MANILA - A former top diplomat on Wednesday called for public action against President Rodrigo Duterte's decision to terminate the Philippines' Visiting Forces Agreement (VFA) with the United States, urging Congress and the Supreme Court to take the lead.
In a statement, Albert del Rosario, a former foreign affairs secretary and envoy to the United States, hit Malacañang's move to abrogate the treaty, saying the administration's shift in foreign policy was a "national tragedy. "
"What is unfolding before us must be considered a national tragedy which should be resisted. It is our earnest hope that this most unfortunate decision to abrogate can be revisited," he said.
"Our people must take a stand. We appeal to our esteemed institutions such as Congress and the Supreme Court to lead us."
Duterte ordered the termination of the VFA after the US canceled for still undisclosed reasons the visa of his long-time ally, Sen. Ronald Dela Rosa, among chief enforcers of his bloody drug war.
On Tuesday, Malacañang sent its notice of termination to the US, a move that the American embassy in Manila called a "serious step with significant implications" on the long-standing alliance.
For Del Rosario, the VFA cancellation effectively terminates the country's other defense treaties with the US.
"The termination of the VFA by President Duterte can be viewed as ultimately putting an end to the Enhanced Defense Cooperation Agreement (EDCA) and the Mutual Defense Treaty (MDT)," said Del Rosario, chair of think tank Stratbase ADR Institute.
The MDT is a 1951 defense agreement that obligates both sides to come to each other's defense in case on a attack.
The VFA, a 1998 treaty, governs the conduct of American troops in the Philippines, while the 2014 EDCA is an executive agreement that allows for greater rotational presence of US troops in the Philippines.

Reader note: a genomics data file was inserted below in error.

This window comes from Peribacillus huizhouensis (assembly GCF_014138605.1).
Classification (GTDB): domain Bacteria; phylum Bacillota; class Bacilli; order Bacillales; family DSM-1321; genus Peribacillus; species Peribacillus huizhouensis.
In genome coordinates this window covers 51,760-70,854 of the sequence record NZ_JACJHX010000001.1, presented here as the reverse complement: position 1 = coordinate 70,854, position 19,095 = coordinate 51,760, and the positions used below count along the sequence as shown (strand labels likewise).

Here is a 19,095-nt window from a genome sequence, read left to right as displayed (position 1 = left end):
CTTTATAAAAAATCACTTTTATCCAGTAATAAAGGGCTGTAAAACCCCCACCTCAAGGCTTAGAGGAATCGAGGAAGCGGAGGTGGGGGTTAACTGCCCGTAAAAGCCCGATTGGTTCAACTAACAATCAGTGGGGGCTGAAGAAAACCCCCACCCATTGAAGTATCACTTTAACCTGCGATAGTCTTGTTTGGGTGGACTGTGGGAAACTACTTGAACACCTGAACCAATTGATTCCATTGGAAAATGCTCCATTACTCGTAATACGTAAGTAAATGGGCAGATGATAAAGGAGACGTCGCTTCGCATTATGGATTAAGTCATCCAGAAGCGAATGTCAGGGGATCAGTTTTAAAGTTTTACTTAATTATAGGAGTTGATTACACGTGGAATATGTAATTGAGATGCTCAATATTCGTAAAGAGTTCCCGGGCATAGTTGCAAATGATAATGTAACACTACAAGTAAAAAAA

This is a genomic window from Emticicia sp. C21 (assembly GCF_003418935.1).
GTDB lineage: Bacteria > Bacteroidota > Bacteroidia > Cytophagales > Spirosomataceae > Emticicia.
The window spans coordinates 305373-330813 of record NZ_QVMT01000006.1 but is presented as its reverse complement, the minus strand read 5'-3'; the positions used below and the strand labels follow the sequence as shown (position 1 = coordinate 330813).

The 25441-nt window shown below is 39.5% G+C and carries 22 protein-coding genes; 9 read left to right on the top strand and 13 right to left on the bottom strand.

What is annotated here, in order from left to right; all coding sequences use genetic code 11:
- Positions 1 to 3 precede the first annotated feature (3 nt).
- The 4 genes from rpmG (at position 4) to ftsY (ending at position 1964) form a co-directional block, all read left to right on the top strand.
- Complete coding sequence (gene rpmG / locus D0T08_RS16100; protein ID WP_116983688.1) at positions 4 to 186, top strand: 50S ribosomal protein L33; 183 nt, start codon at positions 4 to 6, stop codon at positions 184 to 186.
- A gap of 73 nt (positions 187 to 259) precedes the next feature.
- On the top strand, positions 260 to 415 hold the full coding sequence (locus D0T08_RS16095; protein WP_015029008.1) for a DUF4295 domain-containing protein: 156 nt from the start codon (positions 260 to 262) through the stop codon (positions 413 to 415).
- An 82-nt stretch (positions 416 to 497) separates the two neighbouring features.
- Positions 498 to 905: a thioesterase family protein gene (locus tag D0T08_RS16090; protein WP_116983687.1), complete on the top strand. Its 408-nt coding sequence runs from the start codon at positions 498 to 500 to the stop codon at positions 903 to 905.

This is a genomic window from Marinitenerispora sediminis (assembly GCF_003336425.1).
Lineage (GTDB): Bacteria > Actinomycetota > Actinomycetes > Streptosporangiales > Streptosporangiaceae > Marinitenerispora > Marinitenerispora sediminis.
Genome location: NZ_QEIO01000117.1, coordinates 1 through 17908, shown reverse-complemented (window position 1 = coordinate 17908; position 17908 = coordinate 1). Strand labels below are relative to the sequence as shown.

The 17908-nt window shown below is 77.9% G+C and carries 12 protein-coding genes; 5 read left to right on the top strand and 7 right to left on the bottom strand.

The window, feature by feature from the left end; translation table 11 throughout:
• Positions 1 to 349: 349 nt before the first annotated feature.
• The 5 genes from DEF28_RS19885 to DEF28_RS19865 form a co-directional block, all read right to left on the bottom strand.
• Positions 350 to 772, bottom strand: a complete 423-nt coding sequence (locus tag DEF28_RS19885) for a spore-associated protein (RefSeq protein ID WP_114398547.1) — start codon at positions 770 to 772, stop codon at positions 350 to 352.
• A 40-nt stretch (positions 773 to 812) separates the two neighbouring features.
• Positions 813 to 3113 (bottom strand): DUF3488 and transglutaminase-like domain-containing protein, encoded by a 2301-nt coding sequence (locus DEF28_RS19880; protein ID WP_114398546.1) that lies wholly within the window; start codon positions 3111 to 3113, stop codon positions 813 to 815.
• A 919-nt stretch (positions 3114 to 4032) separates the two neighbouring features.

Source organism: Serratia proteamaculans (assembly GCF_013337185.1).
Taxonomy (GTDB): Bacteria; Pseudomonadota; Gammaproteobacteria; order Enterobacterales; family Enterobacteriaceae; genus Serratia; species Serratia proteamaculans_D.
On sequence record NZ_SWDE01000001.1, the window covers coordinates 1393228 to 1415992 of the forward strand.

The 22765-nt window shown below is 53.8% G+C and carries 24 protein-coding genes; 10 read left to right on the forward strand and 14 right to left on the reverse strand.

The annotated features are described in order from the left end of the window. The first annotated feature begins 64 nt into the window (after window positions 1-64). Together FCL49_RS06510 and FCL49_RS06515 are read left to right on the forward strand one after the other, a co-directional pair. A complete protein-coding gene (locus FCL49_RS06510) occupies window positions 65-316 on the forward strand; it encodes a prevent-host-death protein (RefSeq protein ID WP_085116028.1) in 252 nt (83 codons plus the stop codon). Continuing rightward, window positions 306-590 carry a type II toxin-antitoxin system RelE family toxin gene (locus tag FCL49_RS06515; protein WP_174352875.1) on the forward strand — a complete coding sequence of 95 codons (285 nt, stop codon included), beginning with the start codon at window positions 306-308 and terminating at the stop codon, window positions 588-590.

Del Rosario further hit the Duterte administration's pivot away from the US and towards non-traditional allies, stopping short of naming China in his statement.
"This continuing shift in foreign policy casting aside a long time reliable ally in favor of an aggressive neighbor that has been blatantly demonstrating its lack of respect for international law is incomprehensible and harmful to our country and our people," said Del Rosario, in apparent reference to China's continuing incursions in the Philippines' exclusive economic zone in the disputed South China Sea.
It was during Del Rosario's time as top diplomat that the Philippines initiated arbitration proceedings against China over the resource-rich South China Sea, which Beijing claims in near entirety.
The ruling, which invalidated China's excessive claims, came out early in the administration of Duterte, who has pursued closer ties with Beijing. China has ignored the ruling.
"We must be with responsible nations with whom we share our core values of democracy, respect for human rights and the rule of law. To stand otherwise, is not what Filipino are; it is not what we do; it is not what is right," Del Rosario said.